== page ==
March 19, 2014
written March 15, 2014
Brighter Darker Day
The emphasis in those title words is on the –er. The comparative. Comparing yesterday to today, for instance.
Today began with prayers. “Lord, I believe; help thou my unbelief.” Usual prayers for me.
After last Monday’s 2-hour-long, 1600-word, ranting shriekfest aimed at God, I spent the week in an exhausted haze. Don’t mistake haze for lack of clarity. It became very clear, very concrete, very crucial that I need to shed the godview I have held since childhood, the godview of judgment and gotcha practices, of sadistic and whimsical God (God will do what God will do…which is true, but I’ve never held that as a good thing).
This week was dark.
I went to yoga. I put my legs up the wall (a restorative yoga pose). I conversed with people about God and my godview. I wrote. I prayed anyway.
And today, a shift.
Today, a welter of conversations coalesced and clarified. A counselor said, “In many ways we create our own reality here.” A friend said, “That voice you hear in your head is not God! That’s the enemy talking.” Another friend said, “That’s not God; that’s man. God is pure love.” Still another said, “Act as if.”
“How would it feel,” a one of them asked, “if it could all change in an instant? What would happen? How would that feel?”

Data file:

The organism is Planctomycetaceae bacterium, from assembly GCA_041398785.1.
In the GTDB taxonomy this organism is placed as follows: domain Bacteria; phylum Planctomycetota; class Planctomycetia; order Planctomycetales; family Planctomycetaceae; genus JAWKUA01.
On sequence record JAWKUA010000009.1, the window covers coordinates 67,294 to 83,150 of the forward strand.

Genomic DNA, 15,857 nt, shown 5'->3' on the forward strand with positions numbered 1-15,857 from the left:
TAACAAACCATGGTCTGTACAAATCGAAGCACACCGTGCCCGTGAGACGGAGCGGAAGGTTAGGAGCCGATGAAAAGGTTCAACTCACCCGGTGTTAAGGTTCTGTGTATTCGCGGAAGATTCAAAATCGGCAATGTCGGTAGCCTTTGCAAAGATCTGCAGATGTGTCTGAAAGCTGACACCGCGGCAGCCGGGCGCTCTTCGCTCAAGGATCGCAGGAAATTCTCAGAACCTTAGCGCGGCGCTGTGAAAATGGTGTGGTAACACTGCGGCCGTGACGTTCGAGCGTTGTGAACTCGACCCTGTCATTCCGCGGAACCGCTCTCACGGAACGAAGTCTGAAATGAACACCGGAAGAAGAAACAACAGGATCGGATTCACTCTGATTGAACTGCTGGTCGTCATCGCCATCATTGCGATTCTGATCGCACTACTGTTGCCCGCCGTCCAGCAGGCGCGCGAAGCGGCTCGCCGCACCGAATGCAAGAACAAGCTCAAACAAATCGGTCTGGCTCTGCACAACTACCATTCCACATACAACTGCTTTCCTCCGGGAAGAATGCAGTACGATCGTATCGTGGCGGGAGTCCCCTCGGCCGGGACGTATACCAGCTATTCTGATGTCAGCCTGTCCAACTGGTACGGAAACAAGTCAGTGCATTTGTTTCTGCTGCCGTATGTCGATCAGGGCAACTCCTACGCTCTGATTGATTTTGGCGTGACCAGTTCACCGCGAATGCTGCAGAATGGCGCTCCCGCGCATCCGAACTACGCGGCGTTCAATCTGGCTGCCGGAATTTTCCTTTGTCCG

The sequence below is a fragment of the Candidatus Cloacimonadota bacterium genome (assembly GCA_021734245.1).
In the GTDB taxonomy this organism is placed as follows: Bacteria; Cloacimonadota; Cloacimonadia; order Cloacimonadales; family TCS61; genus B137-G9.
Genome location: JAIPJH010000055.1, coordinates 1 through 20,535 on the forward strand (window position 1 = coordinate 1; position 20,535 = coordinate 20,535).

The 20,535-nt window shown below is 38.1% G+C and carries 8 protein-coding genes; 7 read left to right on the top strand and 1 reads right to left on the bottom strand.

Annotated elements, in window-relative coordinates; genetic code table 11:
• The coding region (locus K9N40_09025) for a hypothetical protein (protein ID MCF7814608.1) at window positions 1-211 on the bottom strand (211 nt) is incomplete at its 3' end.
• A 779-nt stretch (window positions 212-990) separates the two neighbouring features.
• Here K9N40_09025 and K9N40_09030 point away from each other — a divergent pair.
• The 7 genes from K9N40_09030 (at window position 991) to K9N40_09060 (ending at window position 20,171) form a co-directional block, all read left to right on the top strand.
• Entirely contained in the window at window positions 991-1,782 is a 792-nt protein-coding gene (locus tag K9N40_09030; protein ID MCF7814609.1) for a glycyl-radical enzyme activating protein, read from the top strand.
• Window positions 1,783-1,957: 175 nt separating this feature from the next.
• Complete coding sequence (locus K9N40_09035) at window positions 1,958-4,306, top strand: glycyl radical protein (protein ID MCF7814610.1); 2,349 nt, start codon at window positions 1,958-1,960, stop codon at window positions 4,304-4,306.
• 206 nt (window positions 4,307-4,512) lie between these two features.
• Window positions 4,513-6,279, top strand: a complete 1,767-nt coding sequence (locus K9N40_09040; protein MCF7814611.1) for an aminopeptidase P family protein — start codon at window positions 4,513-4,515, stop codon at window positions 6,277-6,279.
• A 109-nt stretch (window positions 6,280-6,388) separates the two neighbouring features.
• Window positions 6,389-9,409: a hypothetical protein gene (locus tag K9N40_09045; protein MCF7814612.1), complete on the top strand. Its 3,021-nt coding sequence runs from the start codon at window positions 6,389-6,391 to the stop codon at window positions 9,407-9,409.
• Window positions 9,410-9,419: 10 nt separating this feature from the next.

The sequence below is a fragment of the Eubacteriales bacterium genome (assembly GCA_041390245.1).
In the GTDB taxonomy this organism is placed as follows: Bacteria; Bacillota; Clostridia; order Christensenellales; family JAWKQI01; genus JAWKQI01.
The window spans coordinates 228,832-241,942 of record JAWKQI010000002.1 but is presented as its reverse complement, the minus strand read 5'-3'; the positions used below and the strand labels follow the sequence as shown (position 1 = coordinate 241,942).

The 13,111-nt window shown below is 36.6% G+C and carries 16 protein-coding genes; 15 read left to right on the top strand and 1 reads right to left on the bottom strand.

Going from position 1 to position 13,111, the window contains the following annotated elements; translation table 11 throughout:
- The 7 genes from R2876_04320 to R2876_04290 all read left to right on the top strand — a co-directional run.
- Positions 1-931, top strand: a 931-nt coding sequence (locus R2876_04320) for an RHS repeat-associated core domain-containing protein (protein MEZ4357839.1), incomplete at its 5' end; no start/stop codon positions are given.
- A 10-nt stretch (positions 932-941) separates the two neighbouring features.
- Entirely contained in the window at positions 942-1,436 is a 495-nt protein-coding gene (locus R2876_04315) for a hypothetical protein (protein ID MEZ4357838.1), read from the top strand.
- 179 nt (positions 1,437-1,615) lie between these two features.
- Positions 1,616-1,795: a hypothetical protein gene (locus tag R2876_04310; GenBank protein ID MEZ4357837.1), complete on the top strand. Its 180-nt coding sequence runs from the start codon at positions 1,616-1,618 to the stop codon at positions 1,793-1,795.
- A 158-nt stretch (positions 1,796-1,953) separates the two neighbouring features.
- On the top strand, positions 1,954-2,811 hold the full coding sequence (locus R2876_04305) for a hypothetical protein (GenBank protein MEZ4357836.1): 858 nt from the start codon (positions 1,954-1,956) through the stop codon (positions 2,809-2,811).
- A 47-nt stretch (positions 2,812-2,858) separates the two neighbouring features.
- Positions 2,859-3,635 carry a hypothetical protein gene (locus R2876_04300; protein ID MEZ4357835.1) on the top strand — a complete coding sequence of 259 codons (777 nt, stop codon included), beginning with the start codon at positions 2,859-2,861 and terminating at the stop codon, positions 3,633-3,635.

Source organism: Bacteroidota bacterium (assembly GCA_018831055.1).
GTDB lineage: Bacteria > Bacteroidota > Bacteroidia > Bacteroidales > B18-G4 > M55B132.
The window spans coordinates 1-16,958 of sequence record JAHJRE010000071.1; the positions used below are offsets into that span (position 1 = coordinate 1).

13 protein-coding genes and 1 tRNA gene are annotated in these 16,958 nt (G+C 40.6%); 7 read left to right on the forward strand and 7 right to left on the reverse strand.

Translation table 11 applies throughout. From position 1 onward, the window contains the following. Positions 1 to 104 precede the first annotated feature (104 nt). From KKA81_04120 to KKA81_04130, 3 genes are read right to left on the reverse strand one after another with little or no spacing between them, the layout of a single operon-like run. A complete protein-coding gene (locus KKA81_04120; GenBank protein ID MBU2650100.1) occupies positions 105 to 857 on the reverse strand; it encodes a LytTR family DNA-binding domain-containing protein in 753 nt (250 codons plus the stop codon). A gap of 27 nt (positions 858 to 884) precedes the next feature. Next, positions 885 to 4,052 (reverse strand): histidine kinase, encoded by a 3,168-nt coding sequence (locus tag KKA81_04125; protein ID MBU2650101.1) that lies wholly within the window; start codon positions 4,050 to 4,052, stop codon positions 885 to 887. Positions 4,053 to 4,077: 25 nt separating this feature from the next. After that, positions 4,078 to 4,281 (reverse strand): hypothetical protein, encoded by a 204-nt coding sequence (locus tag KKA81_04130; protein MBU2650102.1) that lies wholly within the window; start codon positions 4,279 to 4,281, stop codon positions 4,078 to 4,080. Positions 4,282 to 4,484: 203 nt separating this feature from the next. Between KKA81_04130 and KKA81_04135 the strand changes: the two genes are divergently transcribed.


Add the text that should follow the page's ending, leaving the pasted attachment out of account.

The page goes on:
It would feel “exhilarating and peaceful and jubilant and zingy,” I replied.
“It all depends on your degree of faith,” she said, “how much you’ll allow.”
Resolved: Today I begin behaving as if. As if God adores me. As hard as that is to believe. As if God is all the love and grace and mercy he is reputed to be.
Today was the right day to listen again to Mumford and Sons. The chorus of “Babel” goes, “Because I know my weakness, know my voice, and I’ll believe in grace and choice. And I know perhaps my heart is fast, but I’ll be born without a mask.”
I love that the verb at the end of the first sentence comes in future tense: I will believe in grace and choice. A new resolve, choice, determination, orientation every day. A new chance to pray for that resolve, to act as if. I also believe in—and crave—grace and choice and honesty.
I am in the dressing room, trying on faith. I am in the lab of life, testing hope.
This afternoon, Laura Hile posted a quote by Annie Lamott, from Bird by Bird:
“I heard a preacher say recently that hope is a revolutionary patience; let me add that so is being a writer. Hope begins in the dark, the stubborn hope that if you just show up and try to do the right thing, the dawn will come. You wait and watch and work; you don’t give up.”
My response to Laura was this, and it only developed as I wrote it:
“I needed that [quote] this week. Hope is a revolutionary patience. Writing is a revolutionary patience. Writing is hope. Wow.”
We’ve been studying argument in my AP class these past two weeks, and that priming leads me to notice that my comment works out to be a syllogism:
Hope = revolutionary patience (B=A)
Writing = revolutionary patience (C=A)
Writing = hope (C=B)